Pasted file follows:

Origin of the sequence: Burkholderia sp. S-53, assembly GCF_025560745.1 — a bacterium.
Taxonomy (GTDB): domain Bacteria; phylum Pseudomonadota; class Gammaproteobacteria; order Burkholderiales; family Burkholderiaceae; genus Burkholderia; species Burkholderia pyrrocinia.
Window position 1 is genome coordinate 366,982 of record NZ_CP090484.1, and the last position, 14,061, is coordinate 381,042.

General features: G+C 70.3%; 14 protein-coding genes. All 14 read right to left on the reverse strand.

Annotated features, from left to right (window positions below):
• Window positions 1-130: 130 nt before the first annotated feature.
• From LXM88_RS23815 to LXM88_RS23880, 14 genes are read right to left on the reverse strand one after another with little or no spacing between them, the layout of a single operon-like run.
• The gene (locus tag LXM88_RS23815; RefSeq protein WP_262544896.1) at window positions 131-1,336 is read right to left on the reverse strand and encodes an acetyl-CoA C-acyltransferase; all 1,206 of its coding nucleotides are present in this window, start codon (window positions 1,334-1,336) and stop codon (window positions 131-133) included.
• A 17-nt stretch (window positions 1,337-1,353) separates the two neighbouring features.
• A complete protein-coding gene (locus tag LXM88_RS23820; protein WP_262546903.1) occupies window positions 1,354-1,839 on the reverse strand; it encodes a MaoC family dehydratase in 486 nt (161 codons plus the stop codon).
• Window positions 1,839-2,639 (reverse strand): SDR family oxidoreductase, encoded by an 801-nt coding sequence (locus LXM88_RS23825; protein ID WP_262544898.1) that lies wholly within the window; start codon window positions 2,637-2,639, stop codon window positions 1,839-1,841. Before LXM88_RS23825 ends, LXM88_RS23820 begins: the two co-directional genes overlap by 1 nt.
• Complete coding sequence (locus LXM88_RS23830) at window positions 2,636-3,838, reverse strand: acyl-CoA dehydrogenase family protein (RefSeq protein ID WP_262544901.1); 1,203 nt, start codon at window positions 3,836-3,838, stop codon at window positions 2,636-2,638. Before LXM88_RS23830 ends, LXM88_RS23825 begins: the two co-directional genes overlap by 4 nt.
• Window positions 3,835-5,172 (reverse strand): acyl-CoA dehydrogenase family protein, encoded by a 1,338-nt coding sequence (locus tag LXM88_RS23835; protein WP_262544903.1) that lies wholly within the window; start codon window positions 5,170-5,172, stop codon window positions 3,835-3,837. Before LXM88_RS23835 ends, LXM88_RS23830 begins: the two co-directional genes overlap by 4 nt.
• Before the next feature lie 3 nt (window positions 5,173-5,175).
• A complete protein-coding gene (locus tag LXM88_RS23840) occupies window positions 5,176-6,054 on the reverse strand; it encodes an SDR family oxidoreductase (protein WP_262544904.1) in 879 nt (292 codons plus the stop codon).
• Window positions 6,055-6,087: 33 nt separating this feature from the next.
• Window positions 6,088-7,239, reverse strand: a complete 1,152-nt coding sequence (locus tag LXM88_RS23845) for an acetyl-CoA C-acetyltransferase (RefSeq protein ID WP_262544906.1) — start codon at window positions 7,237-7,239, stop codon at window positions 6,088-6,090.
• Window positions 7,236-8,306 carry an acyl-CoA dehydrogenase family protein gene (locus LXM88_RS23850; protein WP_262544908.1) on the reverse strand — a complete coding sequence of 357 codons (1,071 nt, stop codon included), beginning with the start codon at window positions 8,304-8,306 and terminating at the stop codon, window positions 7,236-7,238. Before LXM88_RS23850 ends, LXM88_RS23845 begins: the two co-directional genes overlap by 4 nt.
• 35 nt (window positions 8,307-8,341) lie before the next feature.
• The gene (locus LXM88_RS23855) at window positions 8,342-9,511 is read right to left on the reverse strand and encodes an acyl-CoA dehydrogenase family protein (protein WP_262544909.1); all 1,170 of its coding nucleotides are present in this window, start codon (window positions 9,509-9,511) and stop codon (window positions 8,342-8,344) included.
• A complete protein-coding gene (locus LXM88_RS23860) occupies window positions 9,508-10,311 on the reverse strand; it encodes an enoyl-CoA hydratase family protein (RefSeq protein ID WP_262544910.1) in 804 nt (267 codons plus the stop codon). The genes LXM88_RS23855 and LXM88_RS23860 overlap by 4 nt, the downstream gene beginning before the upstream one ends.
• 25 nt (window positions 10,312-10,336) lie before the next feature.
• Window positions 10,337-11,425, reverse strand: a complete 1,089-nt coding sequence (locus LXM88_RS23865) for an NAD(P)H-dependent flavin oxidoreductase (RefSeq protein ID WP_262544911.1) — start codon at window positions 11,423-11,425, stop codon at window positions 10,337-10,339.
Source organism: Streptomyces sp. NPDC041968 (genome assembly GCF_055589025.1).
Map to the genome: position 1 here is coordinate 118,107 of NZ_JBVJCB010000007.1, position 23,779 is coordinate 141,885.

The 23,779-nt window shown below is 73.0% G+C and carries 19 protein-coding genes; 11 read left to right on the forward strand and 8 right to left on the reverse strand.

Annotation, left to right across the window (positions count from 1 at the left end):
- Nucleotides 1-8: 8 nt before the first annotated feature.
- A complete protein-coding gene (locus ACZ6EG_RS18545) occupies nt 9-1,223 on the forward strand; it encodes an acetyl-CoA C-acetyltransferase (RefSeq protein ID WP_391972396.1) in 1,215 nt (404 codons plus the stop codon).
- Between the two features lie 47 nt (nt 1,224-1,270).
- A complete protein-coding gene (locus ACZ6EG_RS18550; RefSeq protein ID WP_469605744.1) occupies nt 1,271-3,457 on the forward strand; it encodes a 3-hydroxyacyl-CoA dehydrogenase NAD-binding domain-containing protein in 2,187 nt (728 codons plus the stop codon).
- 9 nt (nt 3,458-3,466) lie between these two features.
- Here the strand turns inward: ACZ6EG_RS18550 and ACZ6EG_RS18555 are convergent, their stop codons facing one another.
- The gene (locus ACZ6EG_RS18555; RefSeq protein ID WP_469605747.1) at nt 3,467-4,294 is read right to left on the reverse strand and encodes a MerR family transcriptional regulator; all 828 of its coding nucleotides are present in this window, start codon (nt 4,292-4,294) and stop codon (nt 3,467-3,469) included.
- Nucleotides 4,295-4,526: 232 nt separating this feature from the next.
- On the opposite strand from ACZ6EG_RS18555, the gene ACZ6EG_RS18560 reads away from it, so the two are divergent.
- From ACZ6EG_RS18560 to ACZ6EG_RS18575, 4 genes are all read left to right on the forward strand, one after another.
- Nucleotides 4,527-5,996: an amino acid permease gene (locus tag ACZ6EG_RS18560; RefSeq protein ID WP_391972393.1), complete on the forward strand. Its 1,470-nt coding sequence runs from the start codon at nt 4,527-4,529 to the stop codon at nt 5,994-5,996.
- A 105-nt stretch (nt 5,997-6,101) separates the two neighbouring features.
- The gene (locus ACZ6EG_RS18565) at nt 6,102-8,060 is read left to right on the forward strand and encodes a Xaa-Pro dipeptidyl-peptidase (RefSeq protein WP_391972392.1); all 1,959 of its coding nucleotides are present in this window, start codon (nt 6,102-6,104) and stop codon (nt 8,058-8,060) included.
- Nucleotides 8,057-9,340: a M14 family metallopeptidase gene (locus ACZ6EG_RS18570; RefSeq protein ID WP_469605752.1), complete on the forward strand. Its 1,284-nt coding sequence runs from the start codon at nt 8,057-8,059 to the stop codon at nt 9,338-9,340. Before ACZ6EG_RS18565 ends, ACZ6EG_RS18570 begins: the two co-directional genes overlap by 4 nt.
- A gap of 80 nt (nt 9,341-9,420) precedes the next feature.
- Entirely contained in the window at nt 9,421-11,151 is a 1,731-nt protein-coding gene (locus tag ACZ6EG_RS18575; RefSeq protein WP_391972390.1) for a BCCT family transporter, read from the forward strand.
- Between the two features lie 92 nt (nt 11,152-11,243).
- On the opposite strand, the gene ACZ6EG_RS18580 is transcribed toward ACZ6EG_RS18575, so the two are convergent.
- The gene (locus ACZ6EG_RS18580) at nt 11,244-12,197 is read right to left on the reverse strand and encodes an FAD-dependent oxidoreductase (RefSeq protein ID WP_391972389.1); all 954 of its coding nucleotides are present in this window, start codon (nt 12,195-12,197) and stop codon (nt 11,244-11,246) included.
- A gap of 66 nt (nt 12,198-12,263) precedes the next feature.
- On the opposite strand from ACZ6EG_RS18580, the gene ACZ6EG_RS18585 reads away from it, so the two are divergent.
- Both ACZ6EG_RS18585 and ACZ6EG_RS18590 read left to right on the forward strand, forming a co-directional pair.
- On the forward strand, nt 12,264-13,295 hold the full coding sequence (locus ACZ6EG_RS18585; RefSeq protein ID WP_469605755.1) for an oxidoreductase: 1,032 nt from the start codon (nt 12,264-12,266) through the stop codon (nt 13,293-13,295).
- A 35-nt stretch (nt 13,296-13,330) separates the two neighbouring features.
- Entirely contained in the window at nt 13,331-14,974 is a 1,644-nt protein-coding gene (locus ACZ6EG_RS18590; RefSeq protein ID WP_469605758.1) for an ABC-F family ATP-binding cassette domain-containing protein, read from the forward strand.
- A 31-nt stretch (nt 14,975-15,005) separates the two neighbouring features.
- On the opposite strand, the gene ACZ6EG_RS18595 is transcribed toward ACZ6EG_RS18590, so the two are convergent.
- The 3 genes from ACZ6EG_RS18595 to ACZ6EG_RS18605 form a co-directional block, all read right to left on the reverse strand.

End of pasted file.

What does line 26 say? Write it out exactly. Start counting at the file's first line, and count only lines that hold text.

The 23,779-nt window shown below is 73.0% G+C and carries 19 protein-coding genes; 11 read left to right on the forward strand and 8 right to left on the reverse strand.